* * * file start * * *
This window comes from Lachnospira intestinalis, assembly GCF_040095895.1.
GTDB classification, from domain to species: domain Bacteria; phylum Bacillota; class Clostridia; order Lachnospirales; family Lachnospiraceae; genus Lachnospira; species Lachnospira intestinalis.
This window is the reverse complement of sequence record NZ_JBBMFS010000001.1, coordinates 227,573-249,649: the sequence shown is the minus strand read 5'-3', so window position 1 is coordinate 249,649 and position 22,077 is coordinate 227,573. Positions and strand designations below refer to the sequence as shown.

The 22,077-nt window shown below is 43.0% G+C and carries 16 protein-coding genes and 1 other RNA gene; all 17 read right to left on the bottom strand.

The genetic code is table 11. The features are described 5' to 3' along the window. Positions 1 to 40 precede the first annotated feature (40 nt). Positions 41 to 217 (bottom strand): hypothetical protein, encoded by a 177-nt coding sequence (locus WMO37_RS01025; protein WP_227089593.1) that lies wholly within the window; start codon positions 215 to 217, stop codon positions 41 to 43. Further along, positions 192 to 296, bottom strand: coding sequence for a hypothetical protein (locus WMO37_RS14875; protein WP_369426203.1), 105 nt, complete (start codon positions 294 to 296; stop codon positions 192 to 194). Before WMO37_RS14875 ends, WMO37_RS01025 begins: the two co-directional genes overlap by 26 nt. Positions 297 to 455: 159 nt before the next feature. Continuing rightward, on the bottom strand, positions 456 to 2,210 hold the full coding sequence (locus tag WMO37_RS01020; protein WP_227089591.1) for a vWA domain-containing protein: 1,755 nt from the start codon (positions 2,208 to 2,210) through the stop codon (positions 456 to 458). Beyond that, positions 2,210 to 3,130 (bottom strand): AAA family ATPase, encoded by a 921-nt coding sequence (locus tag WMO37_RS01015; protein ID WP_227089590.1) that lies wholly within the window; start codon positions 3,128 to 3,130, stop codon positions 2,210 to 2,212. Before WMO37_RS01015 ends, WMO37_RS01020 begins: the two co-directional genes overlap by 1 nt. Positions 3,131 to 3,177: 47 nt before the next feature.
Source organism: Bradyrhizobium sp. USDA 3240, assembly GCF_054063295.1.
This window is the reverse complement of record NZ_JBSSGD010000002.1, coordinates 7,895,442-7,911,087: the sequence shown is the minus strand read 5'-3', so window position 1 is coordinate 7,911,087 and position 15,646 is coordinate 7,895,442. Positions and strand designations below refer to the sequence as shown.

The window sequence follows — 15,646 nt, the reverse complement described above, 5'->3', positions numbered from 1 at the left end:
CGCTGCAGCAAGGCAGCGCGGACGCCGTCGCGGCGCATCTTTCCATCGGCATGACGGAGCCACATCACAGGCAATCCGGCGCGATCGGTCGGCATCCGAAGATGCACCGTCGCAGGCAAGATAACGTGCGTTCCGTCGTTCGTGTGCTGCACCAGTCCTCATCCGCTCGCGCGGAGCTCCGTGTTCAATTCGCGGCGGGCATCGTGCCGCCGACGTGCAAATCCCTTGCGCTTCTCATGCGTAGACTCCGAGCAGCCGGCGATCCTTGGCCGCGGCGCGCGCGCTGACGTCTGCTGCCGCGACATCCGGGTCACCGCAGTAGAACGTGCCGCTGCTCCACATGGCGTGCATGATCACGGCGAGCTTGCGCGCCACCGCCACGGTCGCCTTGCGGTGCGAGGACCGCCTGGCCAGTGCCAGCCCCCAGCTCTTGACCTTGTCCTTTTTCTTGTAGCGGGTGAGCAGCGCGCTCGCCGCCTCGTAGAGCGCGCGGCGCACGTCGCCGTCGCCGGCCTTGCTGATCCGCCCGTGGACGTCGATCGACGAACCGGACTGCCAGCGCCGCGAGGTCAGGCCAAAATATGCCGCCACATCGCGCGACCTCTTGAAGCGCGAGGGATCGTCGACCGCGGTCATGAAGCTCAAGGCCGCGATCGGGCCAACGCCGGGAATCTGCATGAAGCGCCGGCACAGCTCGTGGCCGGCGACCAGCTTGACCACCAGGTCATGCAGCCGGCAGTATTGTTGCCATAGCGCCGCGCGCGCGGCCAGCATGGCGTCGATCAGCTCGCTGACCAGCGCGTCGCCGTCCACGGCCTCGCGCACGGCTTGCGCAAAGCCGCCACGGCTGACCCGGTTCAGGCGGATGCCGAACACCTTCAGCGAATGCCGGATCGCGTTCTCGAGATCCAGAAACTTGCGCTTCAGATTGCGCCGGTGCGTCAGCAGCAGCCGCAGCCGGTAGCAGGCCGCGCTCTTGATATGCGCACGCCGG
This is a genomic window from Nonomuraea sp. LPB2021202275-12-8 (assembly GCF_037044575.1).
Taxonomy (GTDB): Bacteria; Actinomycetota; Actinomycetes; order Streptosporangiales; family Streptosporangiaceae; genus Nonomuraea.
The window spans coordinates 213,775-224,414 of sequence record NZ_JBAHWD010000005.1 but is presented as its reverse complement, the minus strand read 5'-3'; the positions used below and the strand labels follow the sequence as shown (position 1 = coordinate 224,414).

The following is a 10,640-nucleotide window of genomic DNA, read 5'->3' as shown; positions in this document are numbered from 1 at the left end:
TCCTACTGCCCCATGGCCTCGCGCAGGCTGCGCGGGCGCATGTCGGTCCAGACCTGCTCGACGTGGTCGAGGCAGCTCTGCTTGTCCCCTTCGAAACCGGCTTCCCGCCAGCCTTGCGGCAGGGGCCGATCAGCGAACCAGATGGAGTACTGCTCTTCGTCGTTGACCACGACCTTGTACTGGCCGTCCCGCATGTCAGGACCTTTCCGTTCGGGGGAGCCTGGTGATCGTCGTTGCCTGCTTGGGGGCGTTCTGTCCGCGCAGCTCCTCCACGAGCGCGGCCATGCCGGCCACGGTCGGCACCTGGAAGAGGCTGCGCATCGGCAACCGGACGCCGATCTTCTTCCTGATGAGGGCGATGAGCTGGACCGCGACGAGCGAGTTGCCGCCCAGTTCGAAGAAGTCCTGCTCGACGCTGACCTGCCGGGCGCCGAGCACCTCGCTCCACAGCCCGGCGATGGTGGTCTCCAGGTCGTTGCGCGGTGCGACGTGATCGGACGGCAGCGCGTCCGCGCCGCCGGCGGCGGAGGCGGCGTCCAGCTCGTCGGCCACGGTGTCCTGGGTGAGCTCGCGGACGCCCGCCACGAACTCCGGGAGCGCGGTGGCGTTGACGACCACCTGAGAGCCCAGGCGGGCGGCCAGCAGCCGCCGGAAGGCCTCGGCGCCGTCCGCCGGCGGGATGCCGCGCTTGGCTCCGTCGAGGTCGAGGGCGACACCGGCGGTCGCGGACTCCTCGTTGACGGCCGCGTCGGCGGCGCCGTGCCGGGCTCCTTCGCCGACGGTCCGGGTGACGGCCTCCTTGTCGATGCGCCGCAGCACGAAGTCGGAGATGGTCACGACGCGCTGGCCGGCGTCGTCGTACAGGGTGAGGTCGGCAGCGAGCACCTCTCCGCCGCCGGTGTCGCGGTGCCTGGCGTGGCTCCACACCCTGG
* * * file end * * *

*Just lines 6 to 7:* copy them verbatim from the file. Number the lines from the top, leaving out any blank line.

Source organism: Bradyrhizobium sp. USDA 3240, assembly GCF_054063295.1.
This window is the reverse complement of record NZ_JBSSGD010000002.1, coordinates 7,895,442-7,911,087: the sequence shown is the minus strand read 5'-3', so window position 1 is coordinate 7,911,087 and position 15,646 is coordinate 7,895,442. Positions and strand designations below refer to the sequence as shown.